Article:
Uganda Child

While we were in Uganda, we had the privilege of ministering in a church at a worship gathering. Tim shared his personal testimony, as did Debra. (Tim has a gift for speaking - there's some preaching in his future. Shhhhhhh - Don't tell him that I'm giving him up.) Debra's testimony is moving in any setting and the Ugandan congregation responded powerfully to her story of God's faithful grace. Amanda shared a song. And I was able to speak from God's word.

We loved their abandon to worship. They danced and sang to God with devotion. We loved the traditional lunch we were served after the gathering. We loved the songs and dances shared with us after lunch by the orphans. (Lunch was meat cooked in broth, rice, matooki (a banana relative), shaved cabbage with dressing, and pineapple.) And what fun we had spending time with the kids at the end of our stay, just dancing and lavishing affection on them.

The orphanage houses as many as 200 children. The school is also open to day students and there is a total of 800 students at the school.

When we were just about to leave for our Ugandan home in Masaka, our missionary - Scott called me over to meet a young girl who I could see was standing on crutches and leaning against an external wall of the church building. As I got closer through the crowd of children, I noticed that her right leg had been completely severed above the knee.

Scott began to tell me the story of this orphan, that she had lost her leg in a terrible Boda Boda accident (remember, a Boda Boda is a motorcycle taxi). In fact she could easily have lost her life in that accident. In close proximity she also lost her surviving parent to HIV disease. She is now a member of the most vulnerable group of children in the world: invalid orphans in a developing nation. Scott went on to explain that he was in a tight spot where she was concerned, since she is technically too old to enter the orphan program through normal means. He expressed that without a sponsor committed to her up front, he would have a tough time getting her accepted into the program for any more than temporary shelter. To sponsor her will cost about $43/month.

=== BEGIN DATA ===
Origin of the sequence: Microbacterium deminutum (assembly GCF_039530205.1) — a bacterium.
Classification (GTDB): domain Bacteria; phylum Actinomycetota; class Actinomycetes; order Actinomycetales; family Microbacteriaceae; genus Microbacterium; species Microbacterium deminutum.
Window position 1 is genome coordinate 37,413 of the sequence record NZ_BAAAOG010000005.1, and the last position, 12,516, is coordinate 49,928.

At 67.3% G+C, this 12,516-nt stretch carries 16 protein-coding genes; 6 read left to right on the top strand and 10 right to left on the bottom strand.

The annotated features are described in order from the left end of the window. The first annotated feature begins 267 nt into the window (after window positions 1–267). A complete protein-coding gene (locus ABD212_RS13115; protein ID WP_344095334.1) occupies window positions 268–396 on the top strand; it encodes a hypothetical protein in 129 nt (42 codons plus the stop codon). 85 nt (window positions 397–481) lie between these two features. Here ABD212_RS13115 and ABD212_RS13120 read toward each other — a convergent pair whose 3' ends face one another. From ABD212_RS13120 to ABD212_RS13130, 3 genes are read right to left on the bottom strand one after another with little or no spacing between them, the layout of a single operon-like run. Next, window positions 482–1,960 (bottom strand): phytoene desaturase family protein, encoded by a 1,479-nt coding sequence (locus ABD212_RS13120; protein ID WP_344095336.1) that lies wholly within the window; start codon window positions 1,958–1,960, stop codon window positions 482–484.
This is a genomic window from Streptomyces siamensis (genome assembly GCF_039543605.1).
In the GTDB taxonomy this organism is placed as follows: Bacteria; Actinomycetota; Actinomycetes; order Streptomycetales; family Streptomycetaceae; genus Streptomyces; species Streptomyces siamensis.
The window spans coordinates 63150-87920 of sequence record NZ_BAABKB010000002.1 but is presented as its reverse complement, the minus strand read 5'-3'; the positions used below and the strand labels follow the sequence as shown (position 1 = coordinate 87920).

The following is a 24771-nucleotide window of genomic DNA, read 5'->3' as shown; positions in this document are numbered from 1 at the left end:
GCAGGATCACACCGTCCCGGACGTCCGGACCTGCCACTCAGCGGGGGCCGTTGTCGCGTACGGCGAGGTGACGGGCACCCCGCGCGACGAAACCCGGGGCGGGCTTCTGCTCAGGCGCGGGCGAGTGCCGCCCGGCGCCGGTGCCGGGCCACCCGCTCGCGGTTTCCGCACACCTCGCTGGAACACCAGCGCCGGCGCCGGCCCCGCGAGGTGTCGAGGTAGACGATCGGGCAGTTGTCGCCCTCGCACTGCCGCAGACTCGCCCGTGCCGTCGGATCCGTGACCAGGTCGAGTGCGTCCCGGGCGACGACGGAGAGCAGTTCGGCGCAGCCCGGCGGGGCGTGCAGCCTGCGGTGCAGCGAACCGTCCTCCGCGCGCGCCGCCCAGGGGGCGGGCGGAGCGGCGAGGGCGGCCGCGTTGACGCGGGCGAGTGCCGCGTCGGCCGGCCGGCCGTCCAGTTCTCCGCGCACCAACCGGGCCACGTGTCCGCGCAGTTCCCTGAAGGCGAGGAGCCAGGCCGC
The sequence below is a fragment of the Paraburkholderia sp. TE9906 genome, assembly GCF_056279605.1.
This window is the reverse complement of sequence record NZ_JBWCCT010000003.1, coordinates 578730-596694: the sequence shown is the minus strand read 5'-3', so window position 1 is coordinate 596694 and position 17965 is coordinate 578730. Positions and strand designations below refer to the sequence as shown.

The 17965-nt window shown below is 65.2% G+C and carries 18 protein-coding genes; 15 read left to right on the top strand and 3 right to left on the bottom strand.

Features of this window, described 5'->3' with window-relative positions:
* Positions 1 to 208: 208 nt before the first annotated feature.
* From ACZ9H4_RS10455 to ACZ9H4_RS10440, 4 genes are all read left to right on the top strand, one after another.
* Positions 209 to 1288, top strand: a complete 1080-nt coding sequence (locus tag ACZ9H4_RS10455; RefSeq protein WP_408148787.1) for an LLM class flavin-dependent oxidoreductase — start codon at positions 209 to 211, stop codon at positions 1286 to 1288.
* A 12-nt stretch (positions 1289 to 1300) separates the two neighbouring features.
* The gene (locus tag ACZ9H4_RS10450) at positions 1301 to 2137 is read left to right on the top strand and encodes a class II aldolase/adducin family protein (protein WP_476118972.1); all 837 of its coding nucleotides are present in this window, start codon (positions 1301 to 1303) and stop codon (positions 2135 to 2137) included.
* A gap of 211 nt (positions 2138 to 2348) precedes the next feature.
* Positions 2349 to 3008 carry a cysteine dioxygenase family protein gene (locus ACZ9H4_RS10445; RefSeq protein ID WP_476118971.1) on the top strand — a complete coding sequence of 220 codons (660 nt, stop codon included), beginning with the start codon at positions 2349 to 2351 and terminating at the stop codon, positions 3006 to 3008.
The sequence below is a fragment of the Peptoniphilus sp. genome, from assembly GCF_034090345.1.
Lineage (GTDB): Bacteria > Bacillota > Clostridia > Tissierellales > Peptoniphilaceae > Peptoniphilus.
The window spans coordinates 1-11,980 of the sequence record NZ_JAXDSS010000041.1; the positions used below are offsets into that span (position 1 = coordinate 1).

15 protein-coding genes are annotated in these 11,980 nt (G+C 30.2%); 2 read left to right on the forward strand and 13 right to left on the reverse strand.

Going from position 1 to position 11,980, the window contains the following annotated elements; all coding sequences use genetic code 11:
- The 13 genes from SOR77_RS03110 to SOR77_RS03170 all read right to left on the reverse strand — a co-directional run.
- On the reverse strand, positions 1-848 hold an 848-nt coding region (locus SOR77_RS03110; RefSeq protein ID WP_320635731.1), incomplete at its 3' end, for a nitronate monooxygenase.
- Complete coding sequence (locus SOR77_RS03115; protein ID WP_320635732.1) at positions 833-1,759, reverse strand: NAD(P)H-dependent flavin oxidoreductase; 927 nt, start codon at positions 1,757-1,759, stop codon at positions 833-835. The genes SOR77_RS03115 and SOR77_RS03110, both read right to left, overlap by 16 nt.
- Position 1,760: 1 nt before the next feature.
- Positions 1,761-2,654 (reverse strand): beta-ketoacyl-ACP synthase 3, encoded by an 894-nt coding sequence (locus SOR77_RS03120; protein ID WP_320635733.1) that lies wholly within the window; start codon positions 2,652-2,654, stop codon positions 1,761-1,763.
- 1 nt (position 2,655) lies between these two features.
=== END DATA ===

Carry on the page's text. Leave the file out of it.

I boldly said that I would make sure that she had a sponsor and am waiting for the paperwork to be sent to epic on her behalf. I cannot remember her name. I have been praying that God would remind me of her name but I haven't yet remembered. I can't wait for the paperwork to come so that I can pray for her by name.

This case is just one in which the missionaries of World Outreach Ministry Fellowship go above and beyond to make sure that cases that might likely fall through the cracks of most programs are followed through on. We saw time and time again how the personal contact with missionaries instead of impersonal contact with some faceless program resulted in life and soul saving follow-through. It is so much more than a program. It is more than even a ministry. It is a calling. And the commitment of our missionaries to people instead of statistics is phenomenal.

Missions works much better than secular social action. It works better because people responding to God are more motivated that people pursuing a goal.

Pray for this child. Pray for out missionaries. Pray for your mission either right where you are, or wherever God might want to send you.


  © Blogger template Brooklyn by Ourblogtemplates.com 2008

Back to TOP